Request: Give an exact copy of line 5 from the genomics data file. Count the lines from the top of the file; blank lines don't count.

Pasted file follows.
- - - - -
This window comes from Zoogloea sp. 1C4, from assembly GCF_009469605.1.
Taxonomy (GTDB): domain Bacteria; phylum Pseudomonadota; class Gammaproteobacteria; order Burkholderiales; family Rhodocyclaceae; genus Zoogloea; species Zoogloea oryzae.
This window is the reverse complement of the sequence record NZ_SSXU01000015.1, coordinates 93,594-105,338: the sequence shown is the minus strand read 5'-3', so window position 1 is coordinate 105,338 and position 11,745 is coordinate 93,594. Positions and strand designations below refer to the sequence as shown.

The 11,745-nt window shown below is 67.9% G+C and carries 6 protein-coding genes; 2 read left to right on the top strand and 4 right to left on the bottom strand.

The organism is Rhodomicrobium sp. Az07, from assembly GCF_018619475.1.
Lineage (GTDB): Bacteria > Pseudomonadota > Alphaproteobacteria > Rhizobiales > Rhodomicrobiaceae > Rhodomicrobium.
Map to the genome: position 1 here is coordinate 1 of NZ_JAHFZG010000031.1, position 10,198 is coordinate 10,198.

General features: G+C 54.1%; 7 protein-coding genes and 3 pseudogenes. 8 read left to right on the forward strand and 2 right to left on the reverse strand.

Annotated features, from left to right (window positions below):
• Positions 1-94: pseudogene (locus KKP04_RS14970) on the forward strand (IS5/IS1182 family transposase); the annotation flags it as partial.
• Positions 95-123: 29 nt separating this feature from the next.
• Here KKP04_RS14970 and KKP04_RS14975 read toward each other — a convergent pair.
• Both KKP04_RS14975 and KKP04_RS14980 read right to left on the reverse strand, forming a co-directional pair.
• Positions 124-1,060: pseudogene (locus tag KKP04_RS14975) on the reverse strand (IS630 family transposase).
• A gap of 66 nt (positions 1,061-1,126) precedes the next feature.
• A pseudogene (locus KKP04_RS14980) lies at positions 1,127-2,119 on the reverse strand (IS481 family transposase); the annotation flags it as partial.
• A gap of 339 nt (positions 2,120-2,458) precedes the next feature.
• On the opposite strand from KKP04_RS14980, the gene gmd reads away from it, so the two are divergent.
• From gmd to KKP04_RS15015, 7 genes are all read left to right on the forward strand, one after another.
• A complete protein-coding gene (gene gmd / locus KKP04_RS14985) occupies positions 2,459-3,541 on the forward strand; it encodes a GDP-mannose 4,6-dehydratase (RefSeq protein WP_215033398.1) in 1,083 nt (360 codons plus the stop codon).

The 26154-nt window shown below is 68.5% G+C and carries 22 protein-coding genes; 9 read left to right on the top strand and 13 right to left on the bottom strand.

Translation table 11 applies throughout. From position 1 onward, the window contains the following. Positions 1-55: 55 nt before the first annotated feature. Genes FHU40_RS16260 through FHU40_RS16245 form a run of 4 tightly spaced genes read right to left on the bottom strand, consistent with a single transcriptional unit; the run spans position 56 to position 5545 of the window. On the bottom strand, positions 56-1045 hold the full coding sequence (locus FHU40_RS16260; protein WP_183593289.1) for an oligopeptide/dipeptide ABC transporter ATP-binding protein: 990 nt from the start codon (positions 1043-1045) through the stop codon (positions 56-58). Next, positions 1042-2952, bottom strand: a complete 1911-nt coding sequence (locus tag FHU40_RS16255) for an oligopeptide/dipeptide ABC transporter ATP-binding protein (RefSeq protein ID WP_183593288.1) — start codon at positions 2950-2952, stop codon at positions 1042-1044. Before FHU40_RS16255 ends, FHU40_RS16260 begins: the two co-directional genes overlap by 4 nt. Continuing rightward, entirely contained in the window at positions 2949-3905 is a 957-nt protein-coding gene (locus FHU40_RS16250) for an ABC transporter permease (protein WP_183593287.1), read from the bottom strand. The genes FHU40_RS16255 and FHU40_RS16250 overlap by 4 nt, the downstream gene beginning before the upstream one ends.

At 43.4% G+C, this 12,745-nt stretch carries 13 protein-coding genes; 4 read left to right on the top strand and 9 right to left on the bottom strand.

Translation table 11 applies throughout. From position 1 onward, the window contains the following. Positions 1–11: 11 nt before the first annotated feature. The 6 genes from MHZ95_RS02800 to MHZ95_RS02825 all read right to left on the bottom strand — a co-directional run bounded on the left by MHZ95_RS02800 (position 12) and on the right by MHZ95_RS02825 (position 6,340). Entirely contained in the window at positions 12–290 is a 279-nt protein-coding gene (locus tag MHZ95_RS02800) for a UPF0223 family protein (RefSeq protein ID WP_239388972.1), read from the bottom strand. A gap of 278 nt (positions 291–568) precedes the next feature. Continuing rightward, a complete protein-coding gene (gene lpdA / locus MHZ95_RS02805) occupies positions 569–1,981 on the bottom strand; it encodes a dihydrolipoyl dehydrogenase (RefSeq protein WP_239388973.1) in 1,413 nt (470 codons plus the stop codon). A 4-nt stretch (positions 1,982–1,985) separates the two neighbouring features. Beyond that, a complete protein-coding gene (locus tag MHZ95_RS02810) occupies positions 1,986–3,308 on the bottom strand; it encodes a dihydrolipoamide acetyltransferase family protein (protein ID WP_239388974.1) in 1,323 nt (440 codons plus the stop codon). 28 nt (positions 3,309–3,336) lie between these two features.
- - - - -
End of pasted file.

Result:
The organism is Rhodomicrobium sp. Az07, from assembly GCF_018619475.1.